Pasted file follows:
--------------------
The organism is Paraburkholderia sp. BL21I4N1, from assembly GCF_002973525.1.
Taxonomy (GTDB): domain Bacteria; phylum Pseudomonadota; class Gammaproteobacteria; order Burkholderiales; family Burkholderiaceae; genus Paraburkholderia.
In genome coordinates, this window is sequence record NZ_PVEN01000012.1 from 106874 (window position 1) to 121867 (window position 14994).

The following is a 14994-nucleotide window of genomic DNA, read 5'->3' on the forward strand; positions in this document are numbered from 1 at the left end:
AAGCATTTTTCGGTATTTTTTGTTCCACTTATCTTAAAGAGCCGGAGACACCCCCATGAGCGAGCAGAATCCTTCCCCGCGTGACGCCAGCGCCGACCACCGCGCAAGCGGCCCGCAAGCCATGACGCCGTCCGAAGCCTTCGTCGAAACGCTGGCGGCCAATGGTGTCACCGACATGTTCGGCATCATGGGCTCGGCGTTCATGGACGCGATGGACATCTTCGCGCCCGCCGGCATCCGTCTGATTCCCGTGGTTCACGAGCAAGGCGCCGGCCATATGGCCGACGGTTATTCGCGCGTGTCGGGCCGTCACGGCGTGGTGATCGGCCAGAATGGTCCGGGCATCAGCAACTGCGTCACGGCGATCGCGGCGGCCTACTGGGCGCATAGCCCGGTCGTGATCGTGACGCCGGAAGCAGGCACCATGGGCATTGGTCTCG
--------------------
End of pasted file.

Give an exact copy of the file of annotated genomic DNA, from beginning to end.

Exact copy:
The organism is Paraburkholderia sp. BL21I4N1, from assembly GCF_002973525.1.
Taxonomy (GTDB): domain Bacteria; phylum Pseudomonadota; class Gammaproteobacteria; order Burkholderiales; family Burkholderiaceae; genus Paraburkholderia.
In genome coordinates, this window is sequence record NZ_PVEN01000012.1 from 106874 (window position 1) to 121867 (window position 14994).

The following is a 14994-nucleotide window of genomic DNA, read 5'->3' on the forward strand; positions in this document are numbered from 1 at the left end:
AAGCATTTTTCGGTATTTTTTGTTCCACTTATCTTAAAGAGCCGGAGACACCCCCATGAGCGAGCAGAATCCTTCCCCGCGTGACGCCAGCGCCGACCACCGCGCAAGCGGCCCGCAAGCCATGACGCCGTCCGAAGCCTTCGTCGAAACGCTGGCGGCCAATGGTGTCACCGACATGTTCGGCATCATGGGCTCGGCGTTCATGGACGCGATGGACATCTTCGCGCCCGCCGGCATCCGTCTGATTCCCGTGGTTCACGAGCAAGGCGCCGGCCATATGGCCGACGGTTATTCGCGCGTGTCGGGCCGTCACGGCGTGGTGATCGGCCAGAATGGTCCGGGCATCAGCAACTGCGTCACGGCGATCGCGGCGGCCTACTGGGCGCATAGCCCGGTCGTGATCGTGACGCCGGAAGCAGGCACCATGGGCATTGGTCTCG